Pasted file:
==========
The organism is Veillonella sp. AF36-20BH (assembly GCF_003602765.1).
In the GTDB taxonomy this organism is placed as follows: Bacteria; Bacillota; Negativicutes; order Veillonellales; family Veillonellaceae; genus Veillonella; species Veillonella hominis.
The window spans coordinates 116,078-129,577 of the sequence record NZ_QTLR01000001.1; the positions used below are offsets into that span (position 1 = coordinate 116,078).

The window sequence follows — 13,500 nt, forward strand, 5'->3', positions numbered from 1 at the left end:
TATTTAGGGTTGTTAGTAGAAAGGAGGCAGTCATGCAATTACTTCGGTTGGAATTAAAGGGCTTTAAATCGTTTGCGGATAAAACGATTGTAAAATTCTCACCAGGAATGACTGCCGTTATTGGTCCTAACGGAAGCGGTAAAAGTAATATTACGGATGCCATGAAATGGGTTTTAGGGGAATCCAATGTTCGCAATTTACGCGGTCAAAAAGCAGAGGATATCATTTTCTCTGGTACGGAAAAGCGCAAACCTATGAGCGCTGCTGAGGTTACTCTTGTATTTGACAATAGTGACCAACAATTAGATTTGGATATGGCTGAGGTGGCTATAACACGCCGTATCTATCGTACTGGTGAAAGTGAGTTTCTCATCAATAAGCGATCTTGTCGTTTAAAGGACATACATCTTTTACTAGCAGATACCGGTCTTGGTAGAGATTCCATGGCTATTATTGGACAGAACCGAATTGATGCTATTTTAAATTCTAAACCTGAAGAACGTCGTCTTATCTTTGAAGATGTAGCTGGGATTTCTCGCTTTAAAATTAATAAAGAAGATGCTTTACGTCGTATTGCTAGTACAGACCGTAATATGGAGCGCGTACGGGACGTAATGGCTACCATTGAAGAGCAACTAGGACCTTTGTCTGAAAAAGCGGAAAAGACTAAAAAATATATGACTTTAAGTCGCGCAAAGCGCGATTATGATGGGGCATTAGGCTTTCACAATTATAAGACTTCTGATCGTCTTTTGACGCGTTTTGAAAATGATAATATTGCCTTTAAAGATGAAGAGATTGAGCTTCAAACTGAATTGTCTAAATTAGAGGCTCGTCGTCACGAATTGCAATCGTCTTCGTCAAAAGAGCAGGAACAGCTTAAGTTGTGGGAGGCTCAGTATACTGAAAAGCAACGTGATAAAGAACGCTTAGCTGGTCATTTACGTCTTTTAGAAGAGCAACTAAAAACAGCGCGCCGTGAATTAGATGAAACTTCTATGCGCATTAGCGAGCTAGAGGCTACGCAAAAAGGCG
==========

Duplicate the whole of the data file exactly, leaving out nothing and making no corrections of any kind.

The organism is Veillonella sp. AF36-20BH (assembly GCF_003602765.1).
In the GTDB taxonomy this organism is placed as follows: Bacteria; Bacillota; Negativicutes; order Veillonellales; family Veillonellaceae; genus Veillonella; species Veillonella hominis.
The window spans coordinates 116,078-129,577 of the sequence record NZ_QTLR01000001.1; the positions used below are offsets into that span (position 1 = coordinate 116,078).

The window sequence follows — 13,500 nt, forward strand, 5'->3', positions numbered from 1 at the left end:
TATTTAGGGTTGTTAGTAGAAAGGAGGCAGTCATGCAATTACTTCGGTTGGAATTAAAGGGCTTTAAATCGTTTGCGGATAAAACGATTGTAAAATTCTCACCAGGAATGACTGCCGTTATTGGTCCTAACGGAAGCGGTAAAAGTAATATTACGGATGCCATGAAATGGGTTTTAGGGGAATCCAATGTTCGCAATTTACGCGGTCAAAAAGCAGAGGATATCATTTTCTCTGGTACGGAAAAGCGCAAACCTATGAGCGCTGCTGAGGTTACTCTTGTATTTGACAATAGTGACCAACAATTAGATTTGGATATGGCTGAGGTGGCTATAACACGCCGTATCTATCGTACTGGTGAAAGTGAGTTTCTCATCAATAAGCGATCTTGTCGTTTAAAGGACATACATCTTTTACTAGCAGATACCGGTCTTGGTAGAGATTCCATGGCTATTATTGGACAGAACCGAATTGATGCTATTTTAAATTCTAAACCTGAAGAACGTCGTCTTATCTTTGAAGATGTAGCTGGGATTTCTCGCTTTAAAATTAATAAAGAAGATGCTTTACGTCGTATTGCTAGTACAGACCGTAATATGGAGCGCGTACGGGACGTAATGGCTACCATTGAAGAGCAACTAGGACCTTTGTCTGAAAAAGCGGAAAAGACTAAAAAATATATGACTTTAAGTCGCGCAAAGCGCGATTATGATGGGGCATTAGGCTTTCACAATTATAAGACTTCTGATCGTCTTTTGACGCGTTTTGAAAATGATAATATTGCCTTTAAAGATGAAGAGATTGAGCTTCAAACTGAATTGTCTAAATTAGAGGCTCGTCGTCACGAATTGCAATCGTCTTCGTCAAAAGAGCAGGAACAGCTTAAGTTGTGGGAGGCTCAGTATACTGAAAAGCAACGTGATAAAGAACGCTTAGCTGGTCATTTACGTCTTTTAGAAGAGCAACTAAAAACAGCGCGCCGTGAATTAGATGAAACTTCTATGCGCATTAGCGAGCTAGAGGCTACGCAAAAAGGCG